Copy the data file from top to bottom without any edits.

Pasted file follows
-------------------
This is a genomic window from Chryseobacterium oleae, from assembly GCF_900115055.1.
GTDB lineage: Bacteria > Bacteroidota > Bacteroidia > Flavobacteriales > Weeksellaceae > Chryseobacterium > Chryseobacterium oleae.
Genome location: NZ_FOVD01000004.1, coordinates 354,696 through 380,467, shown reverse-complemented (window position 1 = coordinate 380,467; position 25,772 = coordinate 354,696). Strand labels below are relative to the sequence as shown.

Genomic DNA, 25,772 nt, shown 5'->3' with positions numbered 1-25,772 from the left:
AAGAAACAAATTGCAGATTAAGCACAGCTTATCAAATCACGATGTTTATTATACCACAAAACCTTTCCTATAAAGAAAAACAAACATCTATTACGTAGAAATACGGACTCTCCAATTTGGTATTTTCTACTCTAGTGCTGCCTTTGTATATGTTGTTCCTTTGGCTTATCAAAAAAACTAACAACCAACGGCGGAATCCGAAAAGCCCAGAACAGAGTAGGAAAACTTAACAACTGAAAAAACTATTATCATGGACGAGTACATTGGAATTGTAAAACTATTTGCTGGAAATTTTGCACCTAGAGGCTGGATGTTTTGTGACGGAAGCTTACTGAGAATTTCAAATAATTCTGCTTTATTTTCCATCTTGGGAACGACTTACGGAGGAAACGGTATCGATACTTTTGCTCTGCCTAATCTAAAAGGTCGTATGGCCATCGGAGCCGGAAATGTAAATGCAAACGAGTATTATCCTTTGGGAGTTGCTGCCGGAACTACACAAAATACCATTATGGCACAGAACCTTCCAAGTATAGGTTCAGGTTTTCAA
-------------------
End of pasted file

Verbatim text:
This is a genomic window from Chryseobacterium oleae, from assembly GCF_900115055.1.
GTDB lineage: Bacteria > Bacteroidota > Bacteroidia > Flavobacteriales > Weeksellaceae > Chryseobacterium > Chryseobacterium oleae.
Genome location: NZ_FOVD01000004.1, coordinates 354,696 through 380,467, shown reverse-complemented (window position 1 = coordinate 380,467; position 25,772 = coordinate 354,696). Strand labels below are relative to the sequence as shown.

Genomic DNA, 25,772 nt, shown 5'->3' with positions numbered 1-25,772 from the left:
AAGAAACAAATTGCAGATTAAGCACAGCTTATCAAATCACGATGTTTATTATACCACAAAACCTTTCCTATAAAGAAAAACAAACATCTATTACGTAGAAATACGGACTCTCCAATTTGGTATTTTCTACTCTAGTGCTGCCTTTGTATATGTTGTTCCTTTGGCTTATCAAAAAAACTAACAACCAACGGCGGAATCCGAAAAGCCCAGAACAGAGTAGGAAAACTTAACAACTGAAAAAACTATTATCATGGACGAGTACATTGGAATTGTAAAACTATTTGCTGGAAATTTTGCACCTAGAGGCTGGATGTTTTGTGACGGAAGCTTACTGAGAATTTCAAATAATTCTGCTTTATTTTCCATCTTGGGAACGACTTACGGAGGAAACGGTATCGATACTTTTGCTCTGCCTAATCTAAAAGGTCGTATGGCCATCGGAGCCGGAAATGTAAATGCAAACGAGTATTATCCTTTGGGAGTTGCTGCCGGAACTACACAAAATACCATTATGGCACAGAACCTTCCAAGTATAGGTTCAGGTTTTCAA